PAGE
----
In the midst of confusion and panic, we need to think like Warren Buffett. Here is one indicator that tells us that the long term uptrend is still intact and that the Dow Jones can still stamp another all time high in the future.
The stock market operates on the basis of possibilities. While you cannot have certainty in life besides death and taxes, you can still achieve a high degree of accuracy in determining the outcome of the financial markets.
You do not need to be perfect to make money in the stock market. Just ask Warren Buffett and he will tell you he made many mistakes. He bought the wrong stock at the wrong time but he is still way ahead of others because his winners are much bigger than his mistakes.
Today I'm going to show you a simple indicator that tells us that the bias for the Dow in the long term is still up.
One of the best way to catch the trend of an index or stocks is to utilize multiple moving averages. In the charts below, I have put in these moving averages.
I have colored each of them in different colors and well...they look really colorful and so I call this the Rainbow indicator.
The perfect bullish uptrend happens when the faster MAs are above the slower MAs. If they are smooth and orderly, that means you can expect higher prices for the stock or index in the future.
When the MAs are erratic and whippy, we are in a very volatile environment. Of course when the faster MAs crosses below the slower MAs it can hint of a bear market.
The chart above is the monthly chart of the Dow Jones Industrial Average. The top is the monthly moving averages of the Dow Jones while the bottom is the price chart. As you can see, when the moving averages are smooth and in order, the market is healthy and rising.
When the moving averages start to contract and overlap each other, it tells us that the stock market is not trending up. The market might be experiencing volatility or sideways trading. When you start to see a shorter moving average cross below slower moving averages, this tells us that a bear market is about to happen or happening.
If you study the chart above, you will realize that the faster MAs cross below the slower MAs during the 2000 Dot Com crash and the 2008 Financial Crisis.
The nice bullish run up from 1994 to 2000 is characterized by smooth moving averages running up nicely creating a nice net or rainbow. Despite the sell off recently, the moving averages still look like the bull run in 1994 to 2000 instead of the ones in the 2000 bear market or the 2008 bear market.
Therefore, from the weight of this evidence, the bias for the stock market is still up rather than down. There are no certainties, but from history we know that the possibility of the bull run in the US market will continue is higher than the possibility of the start of a bear market.
Let us also take a look at the S&P 500 with the Rainbow indicator. The chart above is the monthly chart of the S&P 500. As you can see, the moving averages started to have crosses in the 2000 bear market and the 2008 market crash. The current MAs does not look like any of the crashes.
Instead it looks like the healthy bull run from 1994 to 2000. Therefore, we should have a bullish bias for the long term instead of a bearish bias. The S&P 500 almost tripled from around 500 in 1994 to around 1500 in 2000. If history is correct, we might still have quite a lot of room to move up.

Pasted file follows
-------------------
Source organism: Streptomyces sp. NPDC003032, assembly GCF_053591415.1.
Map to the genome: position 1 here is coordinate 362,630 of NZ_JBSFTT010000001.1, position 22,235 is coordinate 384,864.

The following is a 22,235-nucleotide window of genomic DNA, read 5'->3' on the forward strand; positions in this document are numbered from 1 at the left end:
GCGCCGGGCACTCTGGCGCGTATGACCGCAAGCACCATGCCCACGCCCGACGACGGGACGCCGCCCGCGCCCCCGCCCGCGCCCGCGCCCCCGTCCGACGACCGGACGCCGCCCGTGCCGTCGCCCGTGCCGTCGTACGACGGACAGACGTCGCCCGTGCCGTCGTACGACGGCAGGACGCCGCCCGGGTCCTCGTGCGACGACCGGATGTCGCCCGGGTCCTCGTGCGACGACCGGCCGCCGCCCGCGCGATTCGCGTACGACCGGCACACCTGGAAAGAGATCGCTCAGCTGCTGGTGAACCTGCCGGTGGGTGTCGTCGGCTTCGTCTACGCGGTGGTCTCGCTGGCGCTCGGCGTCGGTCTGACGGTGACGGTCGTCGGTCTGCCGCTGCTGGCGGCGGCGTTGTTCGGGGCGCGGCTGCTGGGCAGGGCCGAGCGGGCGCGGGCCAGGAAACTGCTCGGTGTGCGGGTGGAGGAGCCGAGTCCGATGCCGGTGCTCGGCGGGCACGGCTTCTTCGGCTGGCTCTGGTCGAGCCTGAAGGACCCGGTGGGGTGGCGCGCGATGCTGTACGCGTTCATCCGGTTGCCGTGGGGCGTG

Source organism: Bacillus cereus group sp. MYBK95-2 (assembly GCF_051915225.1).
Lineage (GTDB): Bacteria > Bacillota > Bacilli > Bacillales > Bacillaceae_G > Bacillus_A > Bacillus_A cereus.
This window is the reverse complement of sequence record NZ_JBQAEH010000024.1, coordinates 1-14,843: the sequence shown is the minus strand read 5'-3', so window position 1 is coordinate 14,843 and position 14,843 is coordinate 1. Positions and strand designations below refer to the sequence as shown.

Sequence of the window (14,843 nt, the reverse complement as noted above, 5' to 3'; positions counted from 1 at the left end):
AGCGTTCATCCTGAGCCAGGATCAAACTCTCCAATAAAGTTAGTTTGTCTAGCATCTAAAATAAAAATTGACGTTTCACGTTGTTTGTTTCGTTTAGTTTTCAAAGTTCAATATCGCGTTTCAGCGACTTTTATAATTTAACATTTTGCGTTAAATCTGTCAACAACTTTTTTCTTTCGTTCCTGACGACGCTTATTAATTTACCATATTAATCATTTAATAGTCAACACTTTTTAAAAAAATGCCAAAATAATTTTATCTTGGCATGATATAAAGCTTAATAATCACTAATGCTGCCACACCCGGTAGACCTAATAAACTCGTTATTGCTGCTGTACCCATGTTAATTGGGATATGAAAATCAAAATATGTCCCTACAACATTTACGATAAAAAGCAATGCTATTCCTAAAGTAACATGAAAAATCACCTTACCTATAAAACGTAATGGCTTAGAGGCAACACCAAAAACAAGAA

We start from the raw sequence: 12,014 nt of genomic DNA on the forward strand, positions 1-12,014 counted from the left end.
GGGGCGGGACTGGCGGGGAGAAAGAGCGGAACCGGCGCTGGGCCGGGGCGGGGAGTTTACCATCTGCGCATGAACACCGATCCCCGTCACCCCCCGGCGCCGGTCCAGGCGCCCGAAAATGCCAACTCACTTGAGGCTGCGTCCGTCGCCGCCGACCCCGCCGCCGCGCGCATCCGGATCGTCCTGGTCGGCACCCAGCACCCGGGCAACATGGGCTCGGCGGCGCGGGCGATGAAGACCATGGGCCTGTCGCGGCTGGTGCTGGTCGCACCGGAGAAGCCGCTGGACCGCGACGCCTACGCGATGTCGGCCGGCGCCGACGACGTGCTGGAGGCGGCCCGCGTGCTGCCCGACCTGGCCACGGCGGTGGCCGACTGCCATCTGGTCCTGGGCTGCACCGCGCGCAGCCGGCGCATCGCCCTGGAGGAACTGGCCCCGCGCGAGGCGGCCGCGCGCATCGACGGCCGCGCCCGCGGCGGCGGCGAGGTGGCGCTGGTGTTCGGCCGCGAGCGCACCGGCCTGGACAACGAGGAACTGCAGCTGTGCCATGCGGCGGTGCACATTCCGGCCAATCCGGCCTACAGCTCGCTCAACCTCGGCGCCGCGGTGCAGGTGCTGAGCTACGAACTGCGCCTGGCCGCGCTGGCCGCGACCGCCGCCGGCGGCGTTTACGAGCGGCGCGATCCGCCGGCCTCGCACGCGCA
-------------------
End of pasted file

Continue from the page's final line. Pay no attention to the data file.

I won't leave the Nasdaq Composite behind when we want to analyze the entire market. While the Dow and S&P 500 represents the US economy, the Nasdaq Composite which is more tech heavy represents the technology sector of America.
The behavior of the MAs at this moment despite the plunge is still the same as the MAs back in 1994 to 2000 when Nasdaq experienced a massive run up. Take a look at the plunge Nasdaq experienced in 1999. Despite the fall, the MAs are still trending up nicely. This is exactly the same as what happened these few weeks.
We had a massive sell off recently but the MAs are still trending up nicely and not showing any signs of cracks.
One thing I would like to bring to your attention is the 10 MA (yellow line) which moved far away from the other MAs right before the 2000 Dot Com bubble. This moving away shows that the Nasdaq was running up too much too fast. Which is why the 10 MA moved away from the other MAs.
This gave a warning that the run up was too overheated and not sustainable. Fast forward to February 2018, the 10 MA is still trending slightly above the other MAs. It has not move too far away from the rest of the pack.
We can also use the Rainbow indicator on the weekly chart to give us a slightly smaller long term view of the markets. The chart above is the weekly chart of Dow Jones Industrial Average. As you can see, despite the massive plunge in the Dow, the weekly MAs are still trending up very nicely.
This tells us that the long term trend is still intact and it favors a bullish bias instead of a bearish one. The MAs is nothing like what it is back in 2015-2016 where the Dow experienced a period of volatility in the weekly charts. Notice how the MAs squeeze together and there is no sense of smoothness during that period.
No indicator is perfect. However, the moving averages can be a very powerful trend following tool. If they are travelling smoothly in a nice uptrend, this tells us to be open to more bull runs in the future. After all, when the trend is up, you should continue to be bullish till the trend changes. The trend is your friend!
Charts with the Freestockcharts.com label are courtesy of Freestockcharts.com
Charts with the investing.com logo are courtesy of Investing.com powered by Trading View
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